He said: “Growing Ripon’s profile would come about if we had facilities not available in the rest of the county. For example, there is not a public access athletic track in North Yorkshire, excluding the city of York, so those wishing to train on one have to travel to army land in Catterick. Ripon has a growing cycling community, but they need a track - not a velodrome, just a track suitable for cyclocross and junior cycling.

“Ripon could become a major Yorkshire, and maybe national, centre for all things cycling as it is well placed in the centre of the county. It would fit with the World Cycling Championships.

“And at present, Ripon City AFC fields two men’s and two women’s teams and also support junior football and rugby with only one pitch.”

He added: “RCJFC, the footballing club for junior footballers, has to play on Hell Wath with its cyclists, dog walkers and other impediments to establishing proper pitches.

“All the equipment and goal posts are required to be packed up and stored each week, and the juniors are too far away from the senior team. Ripon Runners has no facilities of its own. With 230 members, we share a clubhouse but have no track or storage facilities. The clubhouse is courtesy of Ripon Rugby Club.

“The importance of sport is no more or less in Ripon than it is in any other Yorkshire town or city. The importance of good sports facilities to me, as a retired family doctor, is giving easy access for physical, outdoor activity to as many people as possible.”

Voicing his support for the Ripon City Plan, Christopher said: “Ripon residents should support the Ripon plan, because within it are many well thought out proposals and if it is accepted, Harrogate Borough Council must take it into account when formulating planning policy.”

The facilities that Ripon Sports Consortium lists as being achievable within the existing sports grounds, include: a 400m running track (floodlit); a 1.6km cycling route; football pitches; netball courts; athletic training areas, and a grass running track.

Other proposed facilities for the sports village include: sports therapy rooms; a fitness suite for all sports disciplines; bike racks and storage; an indoor sports hall; a clubhouse with bar and event areas; function rooms; washing facilities for kit and bikes, and clubhouse trophy and meeting rooms.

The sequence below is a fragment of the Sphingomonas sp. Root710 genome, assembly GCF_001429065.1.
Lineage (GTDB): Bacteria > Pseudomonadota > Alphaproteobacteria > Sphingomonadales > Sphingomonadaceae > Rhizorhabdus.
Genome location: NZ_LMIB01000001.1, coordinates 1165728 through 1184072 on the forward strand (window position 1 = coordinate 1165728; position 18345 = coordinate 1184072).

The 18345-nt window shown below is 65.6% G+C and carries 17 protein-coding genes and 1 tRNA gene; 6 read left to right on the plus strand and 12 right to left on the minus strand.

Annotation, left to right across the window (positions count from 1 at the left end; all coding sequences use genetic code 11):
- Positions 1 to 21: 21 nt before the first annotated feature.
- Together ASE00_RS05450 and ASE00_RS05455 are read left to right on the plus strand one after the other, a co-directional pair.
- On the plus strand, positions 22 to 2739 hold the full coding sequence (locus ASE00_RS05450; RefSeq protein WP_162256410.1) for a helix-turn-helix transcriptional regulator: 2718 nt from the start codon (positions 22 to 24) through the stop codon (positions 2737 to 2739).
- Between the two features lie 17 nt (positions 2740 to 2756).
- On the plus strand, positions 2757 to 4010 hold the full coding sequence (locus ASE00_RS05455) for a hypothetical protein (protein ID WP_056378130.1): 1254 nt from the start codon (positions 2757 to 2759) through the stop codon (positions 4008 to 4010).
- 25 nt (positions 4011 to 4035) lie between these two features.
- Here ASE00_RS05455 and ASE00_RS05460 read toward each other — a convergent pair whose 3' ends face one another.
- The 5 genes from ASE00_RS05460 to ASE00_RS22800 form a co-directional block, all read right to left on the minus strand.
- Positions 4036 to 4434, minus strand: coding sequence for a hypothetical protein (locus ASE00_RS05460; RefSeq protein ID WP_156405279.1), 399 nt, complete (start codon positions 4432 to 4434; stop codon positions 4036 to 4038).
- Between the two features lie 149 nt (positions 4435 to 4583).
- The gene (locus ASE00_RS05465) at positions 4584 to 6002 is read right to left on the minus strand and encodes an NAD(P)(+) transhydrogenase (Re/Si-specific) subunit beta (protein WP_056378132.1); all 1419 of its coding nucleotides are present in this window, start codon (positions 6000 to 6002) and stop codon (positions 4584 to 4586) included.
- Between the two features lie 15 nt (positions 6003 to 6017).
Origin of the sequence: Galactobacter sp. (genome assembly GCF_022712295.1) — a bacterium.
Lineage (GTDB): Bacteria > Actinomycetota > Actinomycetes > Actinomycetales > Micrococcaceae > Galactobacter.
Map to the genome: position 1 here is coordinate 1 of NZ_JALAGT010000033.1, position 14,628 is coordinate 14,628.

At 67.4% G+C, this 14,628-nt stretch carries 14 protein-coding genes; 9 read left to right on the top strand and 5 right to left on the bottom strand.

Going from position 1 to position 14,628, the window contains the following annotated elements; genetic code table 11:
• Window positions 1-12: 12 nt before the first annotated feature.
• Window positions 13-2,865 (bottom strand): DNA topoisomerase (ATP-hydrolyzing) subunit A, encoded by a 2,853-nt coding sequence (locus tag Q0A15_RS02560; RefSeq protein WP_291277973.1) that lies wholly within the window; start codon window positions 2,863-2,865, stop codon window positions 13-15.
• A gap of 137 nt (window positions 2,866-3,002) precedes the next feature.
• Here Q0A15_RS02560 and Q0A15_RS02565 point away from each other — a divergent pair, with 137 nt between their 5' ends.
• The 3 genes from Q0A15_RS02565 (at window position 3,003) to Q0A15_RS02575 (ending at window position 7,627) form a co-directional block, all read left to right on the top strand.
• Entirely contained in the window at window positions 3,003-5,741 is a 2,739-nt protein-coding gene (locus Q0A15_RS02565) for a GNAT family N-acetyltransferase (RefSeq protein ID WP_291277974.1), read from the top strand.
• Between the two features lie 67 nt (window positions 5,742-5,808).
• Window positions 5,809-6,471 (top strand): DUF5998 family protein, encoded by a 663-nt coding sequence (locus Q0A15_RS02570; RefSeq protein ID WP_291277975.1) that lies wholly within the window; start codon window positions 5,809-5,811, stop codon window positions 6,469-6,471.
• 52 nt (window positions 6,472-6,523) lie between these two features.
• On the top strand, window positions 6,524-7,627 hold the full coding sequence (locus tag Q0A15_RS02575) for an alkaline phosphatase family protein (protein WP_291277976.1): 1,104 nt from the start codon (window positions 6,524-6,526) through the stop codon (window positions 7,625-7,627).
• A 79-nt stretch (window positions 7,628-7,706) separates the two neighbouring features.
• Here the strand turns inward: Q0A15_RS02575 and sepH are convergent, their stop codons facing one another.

What else does the plan say about the army barracks?

As well as supporting the creation of a Ripon sports village, the City Plan proposes the creation of a Clotherholme urban village - it talks about the retention of the existing military premises for employment, community, education and recreational purposes, and the incorporation of the military roads between Kirkby Road, Clotherholme Road and Galphay Lane, into the public highway network.

The City Plan supports the precautionary identification of a site (of not less than 1.6 hectares) for a primary school, and the allocation of a site for local shopping and associated community facilities.

The plan states: “Following the announcement in 2013 of closure of Claro Barracks, there was much support and encouragement for this plan to be the means for Ripon to set out how the military estate should be used once it is vacated.

“Regeneration needs to include re-use of good quality buildings for a range of businesses, educational and community uses. Such buildings would be more expensive to develop as new today and their continued use is an important contribution to sustainable development.

“Incorporation of the military roads as strategic additions to the city’s highway network may well be a valuable opportunity to reduce traffic congestion on the west side of the city and in the city centre.”

Countdown to Ripon City Plan referendum

Two weeks today, Ripon residents will have their say and vote in the Ripon City Plan referendum.

The question being asked is, “Do you want Harrogate Borough Council to use the Ripon Neighbourhood Plan to help it decide planning applications in the Ripon Neighbourhood Area?”

The City Plan is a vision and strategy for development of Ripon up to 2030. If more than 50 per cent of the Ripon residents who vote, vote in favour of the plan on February 14, it will be formally adopted and referred to by Harrogate Borough Council when making decisions on planning applications in the Ripon parish.

The plan contains a raft of policies around issues including housing, boosting the Ripon economy, and strengthening the city centre. The plan can be viewed via the City Plan website:, and hard copies can be found at Ripon Town Hall, Ripon library, and Harrogate Civic Centre. Other copies can also be found in a number of Ripon community facilities.